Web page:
Of the children of Thomas BH and Elizabeth their were two daughters, Frances Sewell born about 1776 and Elizabeth Blake, christened 21st  June 1775 at St Bartholomew’s London, Elizabeth married the Rev Francis Hawkins Cole. Their eldest child was Thomas Birmingham Daly Henry (Thomas BDH) born in London, 2nd February 1774. Thomas BDH became a Lieutenant of the 4th Dragoon Guards. He married Harriet Beresford, daughter of the Rev William Beresford, Lord Archbishop of Tuam and first Baron Decies, 25th January 1796. Thomas BDH and Harriet had a son Thomas born 1798 at Chobham Surrey, who died in infancy. A second son also Thomas was christened 26th August 1813 at St Mary Marylebone. Thomas, a Lieutenant of the 13th Light Infantry, died 1st August 1831, at Landour, Bengal.


Of Thomas BDH and Harriet’s daughters, Louisa Araminta born about 1805 in Chobham, married Sir William Edward Leeson, 1st October 1826. Isabella born about 1807 married a cousin, General Marcus Beresford, Henrietta Susan born 14th August 1809, in Dorking Surrey, married firstly in 1822, Col William Nesbitt Burrowes from County Meath, Ireland and secondly George Drummond, 9th August 1847 at St Peter, Pimlico. Their fourth daughter Elizabeth born 27th March 1814 married the Rev Solomon Richards; she died 26th January 1861.


In 1800 the claim of Thomas BDH to the title of Lord of Athenry, Ireland, failed, although he continued to live in county Waterford until his death on 20th March 1852. He was buried in Dublin. Harriet died in Surrey 11th June 1834.


Robert Sewell (1751 -1828)


Robert, the son of Sir Thomas Sewell, was christened 13th December 1751 at All Hallows, London. He became a Barrister at Law and married Sarah Lewis 18th November 1775 at Old St Church, St Pancras. The following February they set sail for Jamaica in the company of Sarah’s sisters who were returning to Jamaica. In 1780 he was appointed Attorney General of Jamaica. Robert and Sarah had three sons and two daughters. Robert died at Oakend Lodge, Buckinghamshire 30 April 1828, and was buried 7th May 1828 at St Peter, Iver.


Robert and Sarah’s daughters were Caroline and Fanny. Caroline married John Zachary Fonnereau on 11th May 1822 at the British Embassy, Paris. However John died the same year and Caroline then married the Rev William Whitelocke. Fanny married Edward Chamier 1833 in India. Edward died 1836 and Fanny then married Hamilton Gray in 1838 in India.


The three sons of Robert and Sarah were Robert, William Henry and Henry Frederick. Robert the eldest son of Robert and grandson of Sir Thomas Sewell, was born about 1773.  He became Lieut. Colonel of the 89th Foot and Governor of the East India Company. Robert married Eliza Sirena MacNaughton 15th May 1813 in Madras. She was the daughter of Sir Francis Workman MacNaughton, Bart., and Judge of the Supreme Court of Judicature at Madras. Robert and Eliza’s sons were, Robert Brownrigg Sewell born 1813 in Madras India; he joined the Madras Civil Service and died 5th July 1840 at Carlsbad. Francis Hill Sewell born 1815 Lindfield, Sussex, awarded M.A Caius College Cambridge and was Perpetual Curate of Lindfield Sussex. He married Julia daughter of John Dent MP 16th July 1841 at St George Hanover Square; they had one daughter Laetitia Sarah 1842. Francis Hill died 9th October 1862. Other sons of Robert and Eliza were, Frederick born 1816, who went into Holy Orders in Madras and Arthur Henry Cole Sewell born 1817 Madras, became a Captain in the 47th Bengal N.I. of the Honourable East India Company, Madras.  Arthur married Isabel Jane Woodward and they had one daughter Letitia Sarah. Arthur died 27 Oct 1856 at Mount Aboo, Ragpootana, in the East Indies. Major General Robert Sewell died 20th October 1835, Twyford Lodge, Sussex.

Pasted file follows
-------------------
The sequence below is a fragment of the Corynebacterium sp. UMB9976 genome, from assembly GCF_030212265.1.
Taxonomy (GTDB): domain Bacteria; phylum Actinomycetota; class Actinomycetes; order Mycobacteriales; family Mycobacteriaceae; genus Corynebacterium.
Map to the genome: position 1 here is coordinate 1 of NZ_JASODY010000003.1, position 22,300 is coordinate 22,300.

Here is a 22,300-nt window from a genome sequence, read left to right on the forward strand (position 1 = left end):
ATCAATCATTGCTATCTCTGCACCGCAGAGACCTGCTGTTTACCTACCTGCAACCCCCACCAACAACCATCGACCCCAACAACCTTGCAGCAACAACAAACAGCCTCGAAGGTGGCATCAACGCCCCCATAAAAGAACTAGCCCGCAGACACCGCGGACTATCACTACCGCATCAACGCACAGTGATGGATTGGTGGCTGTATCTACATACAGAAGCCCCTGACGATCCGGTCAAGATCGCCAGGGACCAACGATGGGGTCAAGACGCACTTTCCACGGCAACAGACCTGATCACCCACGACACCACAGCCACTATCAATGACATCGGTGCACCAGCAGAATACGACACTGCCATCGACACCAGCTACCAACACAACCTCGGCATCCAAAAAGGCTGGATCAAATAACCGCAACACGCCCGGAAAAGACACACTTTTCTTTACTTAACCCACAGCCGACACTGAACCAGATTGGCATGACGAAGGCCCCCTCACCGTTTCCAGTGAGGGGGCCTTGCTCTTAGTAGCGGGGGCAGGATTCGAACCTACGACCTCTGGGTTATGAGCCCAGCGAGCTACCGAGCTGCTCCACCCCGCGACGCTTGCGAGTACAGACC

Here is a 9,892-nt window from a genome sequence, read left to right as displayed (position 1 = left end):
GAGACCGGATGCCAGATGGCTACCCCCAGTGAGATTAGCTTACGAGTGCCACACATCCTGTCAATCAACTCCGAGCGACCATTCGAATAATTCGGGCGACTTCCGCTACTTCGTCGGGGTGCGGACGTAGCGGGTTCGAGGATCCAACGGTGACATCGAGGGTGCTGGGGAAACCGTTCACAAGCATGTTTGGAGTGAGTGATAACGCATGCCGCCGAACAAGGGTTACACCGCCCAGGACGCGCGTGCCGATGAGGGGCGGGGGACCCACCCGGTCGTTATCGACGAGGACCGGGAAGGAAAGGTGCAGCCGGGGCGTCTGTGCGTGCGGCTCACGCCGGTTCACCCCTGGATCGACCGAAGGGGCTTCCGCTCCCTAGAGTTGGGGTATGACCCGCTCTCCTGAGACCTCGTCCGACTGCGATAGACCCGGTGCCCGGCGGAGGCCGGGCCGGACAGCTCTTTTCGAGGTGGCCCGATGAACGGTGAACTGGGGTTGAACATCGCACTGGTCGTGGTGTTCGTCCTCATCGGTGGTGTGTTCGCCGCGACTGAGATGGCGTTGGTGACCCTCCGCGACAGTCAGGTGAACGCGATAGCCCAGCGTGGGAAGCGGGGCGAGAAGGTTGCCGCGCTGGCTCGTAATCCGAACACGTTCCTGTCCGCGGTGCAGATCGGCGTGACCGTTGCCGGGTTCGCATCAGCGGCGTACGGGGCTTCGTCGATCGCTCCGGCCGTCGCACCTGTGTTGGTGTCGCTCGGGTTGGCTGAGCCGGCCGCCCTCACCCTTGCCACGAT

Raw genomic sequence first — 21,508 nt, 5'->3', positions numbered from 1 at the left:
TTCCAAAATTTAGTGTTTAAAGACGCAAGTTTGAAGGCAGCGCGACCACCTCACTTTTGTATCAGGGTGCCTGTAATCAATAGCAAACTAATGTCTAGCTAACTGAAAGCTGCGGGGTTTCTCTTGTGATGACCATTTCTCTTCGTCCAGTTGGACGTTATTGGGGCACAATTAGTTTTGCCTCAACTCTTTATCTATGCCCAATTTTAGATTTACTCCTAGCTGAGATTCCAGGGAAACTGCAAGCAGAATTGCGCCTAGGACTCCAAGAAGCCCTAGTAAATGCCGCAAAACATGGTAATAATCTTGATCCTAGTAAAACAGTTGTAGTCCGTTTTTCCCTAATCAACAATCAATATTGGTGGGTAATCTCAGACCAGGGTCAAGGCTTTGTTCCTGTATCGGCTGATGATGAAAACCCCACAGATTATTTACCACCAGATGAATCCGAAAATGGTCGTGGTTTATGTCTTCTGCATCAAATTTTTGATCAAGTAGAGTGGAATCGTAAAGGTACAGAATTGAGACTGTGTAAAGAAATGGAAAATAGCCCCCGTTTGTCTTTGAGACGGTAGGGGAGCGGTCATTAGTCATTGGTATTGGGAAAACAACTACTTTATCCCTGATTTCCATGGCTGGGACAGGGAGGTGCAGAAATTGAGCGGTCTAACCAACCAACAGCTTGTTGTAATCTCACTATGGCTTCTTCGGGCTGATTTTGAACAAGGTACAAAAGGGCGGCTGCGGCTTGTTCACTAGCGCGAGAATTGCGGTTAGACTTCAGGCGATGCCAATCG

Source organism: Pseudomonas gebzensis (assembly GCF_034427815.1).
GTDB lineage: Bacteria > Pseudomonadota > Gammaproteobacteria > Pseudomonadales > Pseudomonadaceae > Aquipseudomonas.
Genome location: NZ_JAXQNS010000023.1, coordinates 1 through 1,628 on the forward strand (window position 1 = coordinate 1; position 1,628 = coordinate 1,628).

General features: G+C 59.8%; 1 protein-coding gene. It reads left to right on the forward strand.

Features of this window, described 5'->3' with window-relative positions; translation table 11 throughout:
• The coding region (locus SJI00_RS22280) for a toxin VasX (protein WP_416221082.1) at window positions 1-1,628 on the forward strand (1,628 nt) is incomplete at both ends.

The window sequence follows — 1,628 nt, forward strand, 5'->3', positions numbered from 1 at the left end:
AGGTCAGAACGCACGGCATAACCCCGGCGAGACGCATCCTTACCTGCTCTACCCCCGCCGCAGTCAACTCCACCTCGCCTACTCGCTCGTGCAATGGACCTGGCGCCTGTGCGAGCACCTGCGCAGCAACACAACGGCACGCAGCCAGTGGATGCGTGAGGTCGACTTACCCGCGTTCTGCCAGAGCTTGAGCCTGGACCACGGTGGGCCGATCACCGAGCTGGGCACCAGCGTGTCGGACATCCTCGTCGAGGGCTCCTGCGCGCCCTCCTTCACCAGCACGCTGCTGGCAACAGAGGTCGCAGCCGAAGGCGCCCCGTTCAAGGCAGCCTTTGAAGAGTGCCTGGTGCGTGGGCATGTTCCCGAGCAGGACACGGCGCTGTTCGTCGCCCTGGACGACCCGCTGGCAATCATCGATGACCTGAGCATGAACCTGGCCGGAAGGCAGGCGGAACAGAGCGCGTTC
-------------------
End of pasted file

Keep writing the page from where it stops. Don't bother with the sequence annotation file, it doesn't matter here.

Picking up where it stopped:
More of Robert and Sarah’s second son William Henry later, their third son was Henry Frederick,

was born 19th December 1790,  in 1803 he joined the Royal Navy and embarked 7th March 1807 as midshipman on board the Africaine, to Copenhagen. He witnessed the surrender of Madeira and conveyed the future King of France to Malta. In 1810, the Africaine on passage to the East Indies took part in the attempted capture of a schooner, two British were killed and 16 including Henry were wounded. This was followed by action with a French frigate.  In December 1811 he was promoted to Lieutenant, while on board the flagship of Rear Admiral William O’Brien Drury. Later he returned to England where he then took charge of a coast guard station. In 1833 he captured a smuggling smack, crew and cargo. On 9th November 1840 he was presented with a gold medal from the Royal National Shipwreck Institution for having saved the lives of the crew of the smack, Sarah, wrecked 21st September 1839 on St John’s Point, Co. Down. On 1 October 1846 he was instrumental in saving the lives of the passengers and crew of the ship Templeman, wrecked off Kilmore. Henry Frederick married Esther Dawson, on 1st November 1819 at the British Embassy, Paris and had two sons Henry Robert William Frederick and John Augustus George Frederick (John AGF) and two daughters, all christened in Calais. John AGF was born 1826 and became a Captain in the 20th Foot and saw action in the Crimea. He received medal and clasp for action in Sevastapool (Crimea) a medal and clasp in Taku Fort, as well as a Royal Life Boat Institution medal.


Sir William Henry Sewell (c1786– 1862)


Sir William SewellWilliam Henry the son of Robert and Sarah Sewell, grandson of Sir Thomas Sewell and brother of Major General Robert Sewell, was born about 1786.